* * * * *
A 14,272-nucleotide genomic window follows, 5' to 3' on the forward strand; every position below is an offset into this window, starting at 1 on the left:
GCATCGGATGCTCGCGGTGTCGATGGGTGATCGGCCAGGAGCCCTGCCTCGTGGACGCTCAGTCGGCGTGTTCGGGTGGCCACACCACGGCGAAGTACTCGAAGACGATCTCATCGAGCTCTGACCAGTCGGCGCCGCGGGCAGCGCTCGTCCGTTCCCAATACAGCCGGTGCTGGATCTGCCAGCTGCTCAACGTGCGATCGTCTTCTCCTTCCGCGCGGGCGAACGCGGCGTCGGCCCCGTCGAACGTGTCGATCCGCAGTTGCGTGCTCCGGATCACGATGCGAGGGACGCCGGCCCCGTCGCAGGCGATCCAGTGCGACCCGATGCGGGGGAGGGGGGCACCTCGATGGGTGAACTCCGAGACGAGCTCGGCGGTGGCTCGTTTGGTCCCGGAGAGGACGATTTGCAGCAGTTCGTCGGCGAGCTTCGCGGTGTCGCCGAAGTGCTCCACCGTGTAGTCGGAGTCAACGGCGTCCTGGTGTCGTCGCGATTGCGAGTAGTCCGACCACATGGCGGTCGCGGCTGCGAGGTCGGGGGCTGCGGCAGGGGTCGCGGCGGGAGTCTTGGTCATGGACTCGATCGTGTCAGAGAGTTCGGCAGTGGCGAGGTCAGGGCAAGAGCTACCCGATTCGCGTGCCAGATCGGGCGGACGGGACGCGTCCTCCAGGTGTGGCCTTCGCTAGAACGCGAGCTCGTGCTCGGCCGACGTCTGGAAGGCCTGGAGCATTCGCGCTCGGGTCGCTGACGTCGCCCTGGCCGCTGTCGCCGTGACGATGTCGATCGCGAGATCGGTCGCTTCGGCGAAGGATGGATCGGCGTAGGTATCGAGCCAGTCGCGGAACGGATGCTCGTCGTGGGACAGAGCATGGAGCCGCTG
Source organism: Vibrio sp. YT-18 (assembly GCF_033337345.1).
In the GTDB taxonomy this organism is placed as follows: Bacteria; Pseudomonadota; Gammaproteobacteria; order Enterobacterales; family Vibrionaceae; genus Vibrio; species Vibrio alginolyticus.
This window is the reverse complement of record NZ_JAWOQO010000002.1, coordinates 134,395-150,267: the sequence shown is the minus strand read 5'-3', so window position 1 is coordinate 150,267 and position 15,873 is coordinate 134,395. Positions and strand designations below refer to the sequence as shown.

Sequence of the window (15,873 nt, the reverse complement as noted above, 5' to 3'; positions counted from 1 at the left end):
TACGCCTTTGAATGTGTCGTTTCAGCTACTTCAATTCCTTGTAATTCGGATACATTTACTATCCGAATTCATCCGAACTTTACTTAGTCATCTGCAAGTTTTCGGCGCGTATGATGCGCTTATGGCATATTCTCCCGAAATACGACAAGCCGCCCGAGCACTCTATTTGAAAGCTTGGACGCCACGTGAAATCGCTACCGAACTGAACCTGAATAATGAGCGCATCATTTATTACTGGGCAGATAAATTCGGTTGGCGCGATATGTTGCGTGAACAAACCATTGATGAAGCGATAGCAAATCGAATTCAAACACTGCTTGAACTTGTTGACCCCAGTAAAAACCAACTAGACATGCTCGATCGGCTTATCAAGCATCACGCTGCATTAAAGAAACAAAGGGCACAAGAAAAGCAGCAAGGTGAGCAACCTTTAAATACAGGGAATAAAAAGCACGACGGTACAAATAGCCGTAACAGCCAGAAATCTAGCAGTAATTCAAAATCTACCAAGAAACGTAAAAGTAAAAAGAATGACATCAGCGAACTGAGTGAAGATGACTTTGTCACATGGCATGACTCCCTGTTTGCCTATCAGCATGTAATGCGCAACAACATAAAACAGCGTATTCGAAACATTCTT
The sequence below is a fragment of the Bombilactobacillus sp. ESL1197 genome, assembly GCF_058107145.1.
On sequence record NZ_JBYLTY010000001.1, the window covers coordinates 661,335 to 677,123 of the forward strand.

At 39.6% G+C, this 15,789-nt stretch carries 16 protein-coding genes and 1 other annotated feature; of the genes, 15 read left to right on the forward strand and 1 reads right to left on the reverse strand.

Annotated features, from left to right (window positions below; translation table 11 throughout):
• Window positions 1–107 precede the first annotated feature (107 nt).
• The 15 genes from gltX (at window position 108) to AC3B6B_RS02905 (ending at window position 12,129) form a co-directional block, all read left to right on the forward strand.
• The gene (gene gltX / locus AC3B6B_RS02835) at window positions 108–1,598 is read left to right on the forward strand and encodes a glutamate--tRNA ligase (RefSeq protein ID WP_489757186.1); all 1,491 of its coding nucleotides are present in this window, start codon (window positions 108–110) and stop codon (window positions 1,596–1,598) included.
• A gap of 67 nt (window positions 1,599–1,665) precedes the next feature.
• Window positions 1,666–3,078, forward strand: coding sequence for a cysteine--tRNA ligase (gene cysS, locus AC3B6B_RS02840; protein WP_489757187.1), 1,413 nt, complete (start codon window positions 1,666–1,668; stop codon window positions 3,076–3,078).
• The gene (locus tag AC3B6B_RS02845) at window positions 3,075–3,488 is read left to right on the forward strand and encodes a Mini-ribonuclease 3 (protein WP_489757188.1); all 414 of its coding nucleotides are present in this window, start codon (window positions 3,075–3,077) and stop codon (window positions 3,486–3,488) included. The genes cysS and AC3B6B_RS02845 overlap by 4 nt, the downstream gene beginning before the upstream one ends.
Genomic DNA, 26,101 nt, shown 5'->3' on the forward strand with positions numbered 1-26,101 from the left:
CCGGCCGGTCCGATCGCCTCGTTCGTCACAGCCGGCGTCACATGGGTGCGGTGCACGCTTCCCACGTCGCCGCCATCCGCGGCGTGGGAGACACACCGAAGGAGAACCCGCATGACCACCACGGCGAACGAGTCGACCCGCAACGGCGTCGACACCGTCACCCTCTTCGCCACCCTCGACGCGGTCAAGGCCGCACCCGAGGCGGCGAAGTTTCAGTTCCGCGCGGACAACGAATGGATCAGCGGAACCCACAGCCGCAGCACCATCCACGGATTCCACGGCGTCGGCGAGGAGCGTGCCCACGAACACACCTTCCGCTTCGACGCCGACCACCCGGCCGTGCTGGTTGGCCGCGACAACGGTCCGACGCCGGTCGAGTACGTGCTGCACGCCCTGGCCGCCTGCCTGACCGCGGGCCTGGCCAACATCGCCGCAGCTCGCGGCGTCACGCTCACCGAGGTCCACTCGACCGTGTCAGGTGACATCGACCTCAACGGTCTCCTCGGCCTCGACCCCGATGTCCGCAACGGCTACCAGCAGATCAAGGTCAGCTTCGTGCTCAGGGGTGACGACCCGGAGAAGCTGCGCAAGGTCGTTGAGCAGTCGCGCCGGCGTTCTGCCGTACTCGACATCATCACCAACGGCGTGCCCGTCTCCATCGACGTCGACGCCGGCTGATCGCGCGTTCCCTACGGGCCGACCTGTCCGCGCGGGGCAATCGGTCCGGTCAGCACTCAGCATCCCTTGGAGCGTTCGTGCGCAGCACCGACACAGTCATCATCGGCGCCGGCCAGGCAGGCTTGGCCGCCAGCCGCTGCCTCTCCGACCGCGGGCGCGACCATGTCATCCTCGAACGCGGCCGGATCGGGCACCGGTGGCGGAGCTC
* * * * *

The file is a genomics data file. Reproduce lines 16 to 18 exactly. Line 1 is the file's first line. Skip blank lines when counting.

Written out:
• Window positions 1,666–3,078, forward strand: coding sequence for a cysteine--tRNA ligase (gene cysS, locus AC3B6B_RS02840; protein WP_489757187.1), 1,413 nt, complete (start codon window positions 1,666–1,668; stop codon window positions 3,076–3,078).
• The gene (locus tag AC3B6B_RS02845) at window positions 3,075–3,488 is read left to right on the forward strand and encodes a Mini-ribonuclease 3 (protein WP_489757188.1); all 414 of its coding nucleotides are present in this window, start codon (window positions 3,075–3,077) and stop codon (window positions 3,486–3,488) included. The genes cysS and AC3B6B_RS02845 overlap by 4 nt, the downstream gene beginning before the upstream one ends.
Genomic DNA, 26,101 nt, shown 5'->3' on the forward strand with positions numbered 1-26,101 from the left: